In the 1810s and 1820s, the Park Theatre experienced its most successful period. It was considered a top-class theatre. In the 1820s, competition arose from the Bowery Theatre and Chatham Garden, but the Park Theatre maintained its first-class reputation until it burned down in 1848. [1-205]  
Theatre Royal in Drury Lane
After the end of the British-American War in 1815,  Stephen Price travelled regularly to London and spent much time in England. Between 1826 and 1830 he ran the Theatre Royal in Drury Lane, London. [1-206]   [38-41]
The Theatre Royal in Drury Lane, commonly known as Drury Lane, is located in Covent Garden, London. It opened in 1663 and is now the oldest theatre in London still in use. For the first two hundred years of its existence, it was one of London’s leading theatres. The fourth building, which still exists today, was opened after a fire on 10 October 1812 and seats about 2200 spectators.  
By running the Theatre Royals, Stephen Price secured a virtual monopoly on the supply of English stage stars to American stages. He hired them not only to play English dramas at the Park Theatre but also to play English dramas in theatres in other American cities on tours. [1-206]   We are told in 1829 that he ran the Theatre Royal with great success. [33-266]
At the Garrick Club
In 1831, Stephen Price was hired as manager of the Garrick Club. [1-206] [38-41] David Wondrich says that it is not understandable why Stephen Price, of all people, held this position, because for him Stephen Price was not necessarily a person who would seem suitable for the Garrick Club. He was neither a highly educated man nor a professor with very refined tastes. Likewise, he would have relentlessly peppered his conversation with crude and highly reprehensible remarks. He was also irritable, perceptive, harsh and bossy. [1-206]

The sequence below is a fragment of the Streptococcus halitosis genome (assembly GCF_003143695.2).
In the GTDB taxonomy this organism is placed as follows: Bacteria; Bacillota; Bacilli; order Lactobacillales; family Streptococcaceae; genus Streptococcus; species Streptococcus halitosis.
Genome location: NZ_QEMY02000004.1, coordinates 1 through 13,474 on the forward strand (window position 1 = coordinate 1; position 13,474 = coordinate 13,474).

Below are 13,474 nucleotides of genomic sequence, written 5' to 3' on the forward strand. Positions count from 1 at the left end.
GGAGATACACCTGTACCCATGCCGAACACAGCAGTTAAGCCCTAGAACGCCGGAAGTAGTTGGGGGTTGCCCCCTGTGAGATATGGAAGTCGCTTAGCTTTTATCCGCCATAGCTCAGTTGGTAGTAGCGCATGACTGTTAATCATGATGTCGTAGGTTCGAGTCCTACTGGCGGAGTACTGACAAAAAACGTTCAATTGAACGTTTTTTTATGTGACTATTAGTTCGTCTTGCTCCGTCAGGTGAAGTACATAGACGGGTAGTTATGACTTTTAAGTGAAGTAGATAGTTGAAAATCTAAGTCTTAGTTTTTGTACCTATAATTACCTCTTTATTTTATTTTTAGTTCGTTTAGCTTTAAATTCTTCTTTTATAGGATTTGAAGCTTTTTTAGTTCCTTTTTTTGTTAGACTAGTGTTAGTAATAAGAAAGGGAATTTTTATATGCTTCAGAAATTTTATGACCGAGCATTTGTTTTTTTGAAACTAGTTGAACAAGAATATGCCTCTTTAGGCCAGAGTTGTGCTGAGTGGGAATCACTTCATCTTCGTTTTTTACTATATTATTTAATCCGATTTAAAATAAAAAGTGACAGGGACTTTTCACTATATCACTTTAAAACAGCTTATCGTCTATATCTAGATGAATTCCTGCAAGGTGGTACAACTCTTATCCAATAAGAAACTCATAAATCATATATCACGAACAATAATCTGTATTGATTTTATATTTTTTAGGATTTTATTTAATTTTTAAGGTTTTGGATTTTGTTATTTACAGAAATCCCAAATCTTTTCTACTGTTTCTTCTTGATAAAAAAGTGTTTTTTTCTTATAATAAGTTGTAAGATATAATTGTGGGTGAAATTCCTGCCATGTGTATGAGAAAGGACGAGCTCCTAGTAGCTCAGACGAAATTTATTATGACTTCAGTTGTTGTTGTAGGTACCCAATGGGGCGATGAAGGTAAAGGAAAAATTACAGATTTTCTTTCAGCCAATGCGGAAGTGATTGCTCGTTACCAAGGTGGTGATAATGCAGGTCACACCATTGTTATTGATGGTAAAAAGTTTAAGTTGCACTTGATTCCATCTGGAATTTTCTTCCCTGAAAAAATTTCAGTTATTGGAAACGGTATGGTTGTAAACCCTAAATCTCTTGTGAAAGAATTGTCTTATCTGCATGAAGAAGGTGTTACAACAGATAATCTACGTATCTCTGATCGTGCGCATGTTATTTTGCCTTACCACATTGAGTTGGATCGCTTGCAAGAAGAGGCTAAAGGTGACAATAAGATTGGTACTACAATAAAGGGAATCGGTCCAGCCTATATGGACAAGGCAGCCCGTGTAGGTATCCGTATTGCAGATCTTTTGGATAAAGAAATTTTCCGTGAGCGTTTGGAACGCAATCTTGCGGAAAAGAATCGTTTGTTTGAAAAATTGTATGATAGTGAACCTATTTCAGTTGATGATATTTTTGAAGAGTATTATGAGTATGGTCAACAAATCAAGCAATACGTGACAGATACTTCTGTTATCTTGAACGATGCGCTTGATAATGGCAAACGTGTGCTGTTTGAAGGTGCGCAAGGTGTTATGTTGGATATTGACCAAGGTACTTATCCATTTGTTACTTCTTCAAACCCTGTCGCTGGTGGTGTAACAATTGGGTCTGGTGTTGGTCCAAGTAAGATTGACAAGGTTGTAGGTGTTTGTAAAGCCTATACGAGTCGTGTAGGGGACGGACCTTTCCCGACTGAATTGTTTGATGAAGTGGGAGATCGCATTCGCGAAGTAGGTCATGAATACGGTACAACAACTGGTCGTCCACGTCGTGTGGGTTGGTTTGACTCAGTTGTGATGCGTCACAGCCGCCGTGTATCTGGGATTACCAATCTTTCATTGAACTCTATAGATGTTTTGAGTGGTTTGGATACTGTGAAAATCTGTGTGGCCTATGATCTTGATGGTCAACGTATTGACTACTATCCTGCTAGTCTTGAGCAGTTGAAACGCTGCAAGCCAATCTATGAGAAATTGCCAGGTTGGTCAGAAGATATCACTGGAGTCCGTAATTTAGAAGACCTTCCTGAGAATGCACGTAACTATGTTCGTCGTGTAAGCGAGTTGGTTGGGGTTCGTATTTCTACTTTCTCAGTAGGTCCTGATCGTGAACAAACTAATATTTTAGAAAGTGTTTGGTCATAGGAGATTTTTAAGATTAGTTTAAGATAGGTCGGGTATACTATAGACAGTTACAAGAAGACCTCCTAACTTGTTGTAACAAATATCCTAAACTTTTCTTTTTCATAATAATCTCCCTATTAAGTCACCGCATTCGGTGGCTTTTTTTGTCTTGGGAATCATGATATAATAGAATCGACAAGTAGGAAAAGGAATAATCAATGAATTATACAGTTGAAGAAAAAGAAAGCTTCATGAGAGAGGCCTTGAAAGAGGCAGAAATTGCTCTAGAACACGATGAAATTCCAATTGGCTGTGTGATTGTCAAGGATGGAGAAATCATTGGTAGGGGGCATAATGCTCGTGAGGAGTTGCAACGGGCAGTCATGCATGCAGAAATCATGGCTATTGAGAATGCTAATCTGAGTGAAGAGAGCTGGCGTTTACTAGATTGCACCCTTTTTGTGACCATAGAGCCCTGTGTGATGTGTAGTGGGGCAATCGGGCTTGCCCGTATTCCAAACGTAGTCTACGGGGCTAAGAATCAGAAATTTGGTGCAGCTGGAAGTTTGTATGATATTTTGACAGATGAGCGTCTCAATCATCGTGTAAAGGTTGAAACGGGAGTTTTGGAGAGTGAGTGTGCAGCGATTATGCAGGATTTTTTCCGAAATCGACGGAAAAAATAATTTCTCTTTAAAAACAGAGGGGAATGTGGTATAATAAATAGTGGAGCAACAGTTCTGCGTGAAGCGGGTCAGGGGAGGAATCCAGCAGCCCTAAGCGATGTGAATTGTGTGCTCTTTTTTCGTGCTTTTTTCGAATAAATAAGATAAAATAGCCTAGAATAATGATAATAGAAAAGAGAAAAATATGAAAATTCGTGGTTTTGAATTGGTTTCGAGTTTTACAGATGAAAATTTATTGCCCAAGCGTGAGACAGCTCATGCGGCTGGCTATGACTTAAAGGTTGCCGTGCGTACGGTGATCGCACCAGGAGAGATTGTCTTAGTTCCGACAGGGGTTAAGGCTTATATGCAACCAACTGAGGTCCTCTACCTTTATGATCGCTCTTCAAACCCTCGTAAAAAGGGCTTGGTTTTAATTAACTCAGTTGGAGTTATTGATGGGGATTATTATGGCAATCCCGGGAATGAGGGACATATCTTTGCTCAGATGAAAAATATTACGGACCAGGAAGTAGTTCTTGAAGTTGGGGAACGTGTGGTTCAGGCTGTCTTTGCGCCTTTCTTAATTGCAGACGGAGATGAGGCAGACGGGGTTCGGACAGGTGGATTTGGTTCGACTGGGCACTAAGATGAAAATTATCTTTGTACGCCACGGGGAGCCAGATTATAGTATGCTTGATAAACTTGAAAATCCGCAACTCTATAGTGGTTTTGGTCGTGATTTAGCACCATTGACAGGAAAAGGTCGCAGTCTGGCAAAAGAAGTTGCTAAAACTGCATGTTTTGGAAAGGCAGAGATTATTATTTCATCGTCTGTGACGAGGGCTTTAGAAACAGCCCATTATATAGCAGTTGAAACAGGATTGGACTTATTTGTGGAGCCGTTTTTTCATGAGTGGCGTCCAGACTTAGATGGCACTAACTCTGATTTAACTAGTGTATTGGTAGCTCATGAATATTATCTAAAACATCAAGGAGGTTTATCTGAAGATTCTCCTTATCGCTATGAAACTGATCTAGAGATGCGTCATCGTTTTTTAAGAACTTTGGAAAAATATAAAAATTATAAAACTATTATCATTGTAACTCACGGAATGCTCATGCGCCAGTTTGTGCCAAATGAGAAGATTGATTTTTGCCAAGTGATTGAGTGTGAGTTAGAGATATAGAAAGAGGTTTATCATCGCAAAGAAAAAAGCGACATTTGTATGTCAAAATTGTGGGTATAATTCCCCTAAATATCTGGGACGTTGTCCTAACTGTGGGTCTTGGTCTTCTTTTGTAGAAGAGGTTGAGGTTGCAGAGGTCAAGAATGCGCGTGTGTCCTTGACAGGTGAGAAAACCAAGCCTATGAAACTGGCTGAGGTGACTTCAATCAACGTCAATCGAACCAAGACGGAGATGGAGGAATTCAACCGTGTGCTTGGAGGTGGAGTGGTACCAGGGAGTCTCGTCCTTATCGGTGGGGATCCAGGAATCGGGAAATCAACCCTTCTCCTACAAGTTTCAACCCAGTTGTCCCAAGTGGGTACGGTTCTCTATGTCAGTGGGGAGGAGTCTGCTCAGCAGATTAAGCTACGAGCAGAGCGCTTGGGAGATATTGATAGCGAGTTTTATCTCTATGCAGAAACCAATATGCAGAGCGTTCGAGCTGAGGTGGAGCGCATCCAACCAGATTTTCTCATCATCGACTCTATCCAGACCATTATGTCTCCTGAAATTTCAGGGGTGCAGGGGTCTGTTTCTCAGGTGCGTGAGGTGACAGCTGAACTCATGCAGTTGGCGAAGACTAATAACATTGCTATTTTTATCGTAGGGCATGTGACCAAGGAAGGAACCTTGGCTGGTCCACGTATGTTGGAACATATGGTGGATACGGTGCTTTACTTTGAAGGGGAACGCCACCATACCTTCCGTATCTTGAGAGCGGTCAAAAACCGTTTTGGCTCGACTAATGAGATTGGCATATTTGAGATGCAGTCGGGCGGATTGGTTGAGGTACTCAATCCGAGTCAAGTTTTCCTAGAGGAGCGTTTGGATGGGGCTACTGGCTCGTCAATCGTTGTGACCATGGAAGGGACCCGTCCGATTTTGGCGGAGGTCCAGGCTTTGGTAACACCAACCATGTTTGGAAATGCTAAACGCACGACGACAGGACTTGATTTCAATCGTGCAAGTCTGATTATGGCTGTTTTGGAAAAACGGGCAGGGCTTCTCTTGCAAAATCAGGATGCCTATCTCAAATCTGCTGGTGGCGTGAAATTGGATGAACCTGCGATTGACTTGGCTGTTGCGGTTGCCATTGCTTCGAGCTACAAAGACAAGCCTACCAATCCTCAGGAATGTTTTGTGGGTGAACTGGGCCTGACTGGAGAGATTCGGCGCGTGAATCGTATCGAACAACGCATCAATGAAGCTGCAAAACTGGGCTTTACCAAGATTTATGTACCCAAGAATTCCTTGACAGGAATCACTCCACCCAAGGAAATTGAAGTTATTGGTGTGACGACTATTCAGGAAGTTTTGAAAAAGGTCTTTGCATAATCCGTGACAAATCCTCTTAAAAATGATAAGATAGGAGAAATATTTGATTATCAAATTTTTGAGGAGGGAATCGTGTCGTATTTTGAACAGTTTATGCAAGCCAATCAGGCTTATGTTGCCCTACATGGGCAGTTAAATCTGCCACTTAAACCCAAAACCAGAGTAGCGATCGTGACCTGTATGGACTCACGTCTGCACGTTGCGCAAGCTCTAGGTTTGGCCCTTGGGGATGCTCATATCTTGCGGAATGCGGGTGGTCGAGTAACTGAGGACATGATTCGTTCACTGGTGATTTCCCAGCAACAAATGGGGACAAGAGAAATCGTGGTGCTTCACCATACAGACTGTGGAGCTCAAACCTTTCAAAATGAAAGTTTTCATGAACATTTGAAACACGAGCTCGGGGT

But at least, says David Wondrich, he would have known how to make a gin punch. He was famous in New York for drinking “gin with water” and for complaining that the glasses were too small, so he had to refill them too often. [1-206] Unfortunately, he does not give a source for this. Perhaps he is referring to a letter written in London on 16 November 1838? This states: “I have been in town only a few days; I first dined at the Garrick Club, where was … Stephen Price sipping his gin and water”. [42-14]
Apparently, however, he also draws his information from The New York Press of 17 April 1910, where it is written: “Theatrical Relics for Sale. Will Be Offered at Auction at Actors’ Fund Fair. … The gin goblet which Stephen Price, one of the famous managers of the first half of the nineteenth century, used will be sold at auction. Price would call evenings at the theatre of the elder Wallack and sip gin and water until midnight. He always complained that the glasses were too small and that he had to fill them too often. Wallack had a huge glass goblet holding over a quart made expressly for him. Although the goblet was made in 1838, it has not a crack or nick in it.” 
Apart from these two sources, we could not find anything suitable. So it is by no means the case that Stephen Price already drank his “Gin and Water” in New York and was therefore known for it in that city. Rather, both sources confirm that he did not drink this beverage in New York, but in London, as early as 1838, when James E. Wallack was his agent in Drury Lane.